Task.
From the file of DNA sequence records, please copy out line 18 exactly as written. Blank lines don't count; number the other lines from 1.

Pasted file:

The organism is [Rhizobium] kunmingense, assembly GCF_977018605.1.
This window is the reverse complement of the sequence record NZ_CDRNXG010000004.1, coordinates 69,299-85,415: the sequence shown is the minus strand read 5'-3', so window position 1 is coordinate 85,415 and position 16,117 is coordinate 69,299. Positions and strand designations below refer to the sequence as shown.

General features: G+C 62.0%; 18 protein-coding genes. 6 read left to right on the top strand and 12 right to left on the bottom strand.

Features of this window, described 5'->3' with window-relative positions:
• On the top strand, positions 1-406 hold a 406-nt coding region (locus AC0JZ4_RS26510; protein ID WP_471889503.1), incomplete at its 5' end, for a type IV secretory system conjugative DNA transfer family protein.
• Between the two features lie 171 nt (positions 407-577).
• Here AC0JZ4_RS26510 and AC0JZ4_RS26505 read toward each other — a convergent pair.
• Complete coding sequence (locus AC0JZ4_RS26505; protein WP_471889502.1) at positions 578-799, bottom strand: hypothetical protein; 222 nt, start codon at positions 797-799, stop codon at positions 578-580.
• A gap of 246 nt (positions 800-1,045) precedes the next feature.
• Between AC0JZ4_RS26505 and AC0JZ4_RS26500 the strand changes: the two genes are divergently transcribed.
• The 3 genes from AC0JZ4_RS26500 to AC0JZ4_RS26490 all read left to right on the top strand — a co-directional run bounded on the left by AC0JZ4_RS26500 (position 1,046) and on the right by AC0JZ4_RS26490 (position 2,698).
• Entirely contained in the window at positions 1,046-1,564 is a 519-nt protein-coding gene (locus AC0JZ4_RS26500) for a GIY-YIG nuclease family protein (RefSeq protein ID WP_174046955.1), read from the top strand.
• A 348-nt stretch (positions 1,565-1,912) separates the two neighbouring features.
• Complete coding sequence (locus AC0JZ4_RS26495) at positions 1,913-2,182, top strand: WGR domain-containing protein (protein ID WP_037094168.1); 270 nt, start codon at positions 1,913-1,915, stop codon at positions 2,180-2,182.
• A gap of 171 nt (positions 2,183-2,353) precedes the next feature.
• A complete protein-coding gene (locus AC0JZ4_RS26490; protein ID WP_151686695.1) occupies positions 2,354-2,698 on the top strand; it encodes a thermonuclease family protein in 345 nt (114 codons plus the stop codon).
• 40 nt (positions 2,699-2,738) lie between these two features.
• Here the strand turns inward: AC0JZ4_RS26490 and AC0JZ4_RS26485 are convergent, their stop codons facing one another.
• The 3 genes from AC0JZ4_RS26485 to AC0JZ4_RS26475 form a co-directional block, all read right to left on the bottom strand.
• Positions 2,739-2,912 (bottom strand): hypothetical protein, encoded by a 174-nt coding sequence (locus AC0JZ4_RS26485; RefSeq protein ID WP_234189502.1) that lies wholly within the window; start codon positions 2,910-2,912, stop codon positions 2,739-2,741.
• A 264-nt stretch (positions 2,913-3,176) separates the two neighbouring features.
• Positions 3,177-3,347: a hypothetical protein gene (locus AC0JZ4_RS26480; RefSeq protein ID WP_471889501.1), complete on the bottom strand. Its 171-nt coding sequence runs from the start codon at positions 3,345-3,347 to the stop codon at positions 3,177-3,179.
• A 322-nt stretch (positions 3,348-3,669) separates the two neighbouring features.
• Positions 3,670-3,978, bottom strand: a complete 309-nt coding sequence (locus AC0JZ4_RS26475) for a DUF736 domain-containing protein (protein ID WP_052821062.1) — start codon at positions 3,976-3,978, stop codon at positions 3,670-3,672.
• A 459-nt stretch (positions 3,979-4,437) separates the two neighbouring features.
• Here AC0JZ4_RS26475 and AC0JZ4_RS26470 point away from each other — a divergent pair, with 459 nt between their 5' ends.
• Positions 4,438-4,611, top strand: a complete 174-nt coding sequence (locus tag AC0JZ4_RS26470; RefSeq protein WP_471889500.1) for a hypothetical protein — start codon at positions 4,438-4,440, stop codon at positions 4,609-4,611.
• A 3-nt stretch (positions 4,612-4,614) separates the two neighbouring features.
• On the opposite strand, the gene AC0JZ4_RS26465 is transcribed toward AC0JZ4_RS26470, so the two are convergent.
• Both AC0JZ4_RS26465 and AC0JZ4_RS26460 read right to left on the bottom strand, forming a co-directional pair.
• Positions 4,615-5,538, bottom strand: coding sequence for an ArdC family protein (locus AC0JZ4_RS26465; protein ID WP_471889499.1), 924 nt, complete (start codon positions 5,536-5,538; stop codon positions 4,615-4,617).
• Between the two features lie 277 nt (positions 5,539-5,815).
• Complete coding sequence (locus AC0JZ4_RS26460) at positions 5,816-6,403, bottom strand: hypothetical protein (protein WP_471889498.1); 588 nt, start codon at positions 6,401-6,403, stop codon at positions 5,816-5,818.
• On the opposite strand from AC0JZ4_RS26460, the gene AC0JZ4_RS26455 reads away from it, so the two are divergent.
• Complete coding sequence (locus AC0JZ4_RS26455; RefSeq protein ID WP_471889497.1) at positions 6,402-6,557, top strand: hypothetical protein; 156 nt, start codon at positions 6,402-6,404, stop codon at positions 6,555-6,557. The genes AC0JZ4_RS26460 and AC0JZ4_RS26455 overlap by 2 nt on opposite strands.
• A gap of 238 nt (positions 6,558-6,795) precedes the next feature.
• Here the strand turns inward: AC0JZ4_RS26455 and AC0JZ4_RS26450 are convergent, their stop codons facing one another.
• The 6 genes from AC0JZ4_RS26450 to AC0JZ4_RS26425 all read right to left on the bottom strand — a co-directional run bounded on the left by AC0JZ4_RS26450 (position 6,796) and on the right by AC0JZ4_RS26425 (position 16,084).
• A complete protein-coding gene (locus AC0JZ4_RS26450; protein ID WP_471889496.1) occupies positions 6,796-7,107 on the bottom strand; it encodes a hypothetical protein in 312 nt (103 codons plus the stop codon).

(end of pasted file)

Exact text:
• Here the strand turns inward: AC0JZ4_RS26490 and AC0JZ4_RS26485 are convergent, their stop codons facing one another.